Monday, January 23, 2012

Thanks Mitt

Mitt Romney has done the nation a favor by revisiting the 1990's ethics charges against Newt Gingrich. The person who should be most thankful for the trip down memory lane is Newt Gingrich.
Prior to 1994 Newt Gingrich was working tirelessly to lay the foundation for a Republican victory and Mitt Romney was working tirelessly to build his fortune. In 1994 the Republican party won 54 seats and claimed a majority in the House of Representatives for the first time in 40 years. In 1994 Mitt Romney lost his campaign to defeat Ted Kennedy as U.S. Senator for Massachusetts. In a recent debate Mitt Romney downplayed his run against Kennedy as something done as a favor to the party who needed a candidate rather than a serious attempt to defeat Kennedy. To be kind, that is a distortion.

1994 was a year where the Republicans were expecting to make gains and Kennedy was seen as especially vulnerable. It was the 25th anniversary of Kennedy's deadly disgrace at Chappaquiddick. Kennedy had just gone through his nephews rape trial which further weakened his public appeal. In the Republican primary there were six candidates including two other millionaires. Romney's father was Governor of Michigan, his mother ran for the Senate from Michigan, his sister-in-law ran for the Senate from Michigan, and his brother ran for Michigan Attorney General. Mitt Romney's campaign against Ted Kennedy was no favor to the party. It was a genuine opportunity for a victory for a man with longtime political ambitions. Mitt could have won.

Mitt Romney had the overwhelming support of the Republican establishment and in September, just six weeks from election day, the race was effectively a dead heat. At least two polls showed Romney leading Kennedy by a couple of points. Then Kennedy attacked Romney as a flip flopper who changed his position on abortion and questioned Romney's job creation claims. Romney began to fall behind. Next Kennedy brought out the big guns and questioned Romney's record with Ampad where he bought the company for $5 million, layered it with $400 million in debt, took out $100 million, and then sent the company into bankruptcy. Romney cratered and lost badly. Now he wants to do it at a higher level.

Mitt Romney wanted to surf a Republican wave that was created by the hard work and commitment of real leaders like Newt Gingrich. With his Contract for America Newt developed a surge that captured 54 house seats and 8 senate seats. Mitt Romney was one of the few Republicans who couldn't reach the shore that year. Weighed down by his flip flopping, and his questionable record as a capitalist, Mitt Romney failed in the year of the most lopsided Republican victory ever. The contrast in effective leadership, in accomplishing change, couldn't be more stark.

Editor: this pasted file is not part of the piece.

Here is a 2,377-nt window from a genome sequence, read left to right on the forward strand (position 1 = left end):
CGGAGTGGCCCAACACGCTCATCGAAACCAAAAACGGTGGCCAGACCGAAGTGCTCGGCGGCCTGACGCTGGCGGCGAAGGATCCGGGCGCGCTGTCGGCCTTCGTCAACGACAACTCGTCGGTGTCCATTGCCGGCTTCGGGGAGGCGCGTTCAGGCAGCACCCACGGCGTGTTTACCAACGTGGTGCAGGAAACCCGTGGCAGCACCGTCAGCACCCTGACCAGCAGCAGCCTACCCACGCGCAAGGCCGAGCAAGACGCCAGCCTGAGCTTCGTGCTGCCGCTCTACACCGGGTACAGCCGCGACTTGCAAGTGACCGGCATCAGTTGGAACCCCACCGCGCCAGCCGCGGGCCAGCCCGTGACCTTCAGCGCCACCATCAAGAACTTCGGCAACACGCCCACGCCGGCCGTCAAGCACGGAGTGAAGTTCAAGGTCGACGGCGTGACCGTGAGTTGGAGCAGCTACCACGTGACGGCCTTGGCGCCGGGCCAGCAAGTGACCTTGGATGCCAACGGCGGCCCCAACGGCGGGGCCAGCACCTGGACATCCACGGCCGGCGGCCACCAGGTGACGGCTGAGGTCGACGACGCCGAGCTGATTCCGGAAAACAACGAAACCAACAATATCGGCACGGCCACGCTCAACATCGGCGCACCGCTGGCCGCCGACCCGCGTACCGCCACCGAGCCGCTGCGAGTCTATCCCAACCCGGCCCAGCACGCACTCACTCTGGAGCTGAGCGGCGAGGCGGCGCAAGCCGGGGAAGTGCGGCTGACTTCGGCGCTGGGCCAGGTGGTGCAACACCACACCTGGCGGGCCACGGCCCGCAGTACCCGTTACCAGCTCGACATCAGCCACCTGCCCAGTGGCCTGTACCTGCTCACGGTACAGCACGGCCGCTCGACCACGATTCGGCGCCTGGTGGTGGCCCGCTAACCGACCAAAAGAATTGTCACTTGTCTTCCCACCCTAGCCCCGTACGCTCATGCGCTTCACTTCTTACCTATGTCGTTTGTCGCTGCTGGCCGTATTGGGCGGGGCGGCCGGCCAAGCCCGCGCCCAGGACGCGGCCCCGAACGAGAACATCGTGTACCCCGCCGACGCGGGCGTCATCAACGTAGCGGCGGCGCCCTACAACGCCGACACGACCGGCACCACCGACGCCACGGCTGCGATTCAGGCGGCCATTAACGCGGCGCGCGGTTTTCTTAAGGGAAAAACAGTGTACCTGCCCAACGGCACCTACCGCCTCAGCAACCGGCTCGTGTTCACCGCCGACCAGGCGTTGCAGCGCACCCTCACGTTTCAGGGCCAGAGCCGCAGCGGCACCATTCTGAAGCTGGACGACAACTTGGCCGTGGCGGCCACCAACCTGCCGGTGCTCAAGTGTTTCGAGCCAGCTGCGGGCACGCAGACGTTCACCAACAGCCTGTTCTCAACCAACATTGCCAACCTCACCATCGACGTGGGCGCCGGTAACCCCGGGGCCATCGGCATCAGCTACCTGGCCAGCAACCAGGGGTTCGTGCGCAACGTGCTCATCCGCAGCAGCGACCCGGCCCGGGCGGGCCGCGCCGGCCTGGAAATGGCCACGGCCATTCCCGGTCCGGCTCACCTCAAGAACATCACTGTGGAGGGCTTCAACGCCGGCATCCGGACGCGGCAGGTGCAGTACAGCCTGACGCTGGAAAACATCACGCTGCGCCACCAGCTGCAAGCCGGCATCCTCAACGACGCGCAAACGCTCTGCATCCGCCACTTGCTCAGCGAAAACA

Newt Gingrich paid a price for breaking the Democrat stranglehold in the House and recapturing the Senate. He became a target of the left and they pursued a scorched earth policy. A total of 84 ethics violations were filed against Gingrich. In the end, all but one of the charges were dropped. In the light of time, the remaining charge, the one that Gingrich paid a $300,000 fine to settle, seems almost laughable.

Newt Gingrich had a grand strategy to change the political landscape in a way that would protect individual liberty. He wanted this change to result in the election of conservative Republicans. As part of that strategy Gingrich sought permission from the ethics committee to teach a college course and to solicit tax deductible contributions to support accomplish. It was Newt's belief that as long as the content of the course was non-partisan he wasn't required to report it as partisan activity simply because he hoped it would support his partisan goals. In the course of all these ethics investigations, on this one, Gingrich's staff submitted information to the ethics committee that was false. Newt took responsibility for the actions of his staff and accepted the reprimand. That is why Newt was fined $300,000.

I say the charges are laughable for two reasons. First, shortly after Gingrich was reprimanded and paid the fine, the IRS ruled that the course was not partisan and that the tax deductible contributions where wholly legitimate. In effect, Newt was fined for teaching a course that the democrats who despised him thought was partisan and the IRS declared was not. The second reason is that there is real corruption in congress that continues in the open, unabated, to this day. Obama and the democrats give millions to Planned Parenthood every year. They give millions to public broadcasting and millions to thousands of community organizing groups such as ACORN. In these, and hundreds of other, ways the democrats use the power of taxation to fund groups who engage in partisan activity to support the Democrat Party. There is your ethics violation.

Thank you Mitt for taking us down memory lane. Thank you for reminding us that when there was a Republican tidal wave you couldn't manage to win. Thank you for reminding us that there were real bruising battles fought in the nineties to achieve things like welfare reform. Thank you for reminding us that while Newt fought the fight and paid the price you were nowhere to be found.

Jeffrey Lord has written an excellent article at the American Spectator that recalls Gingrich's importance to the Reagan Revolution. 

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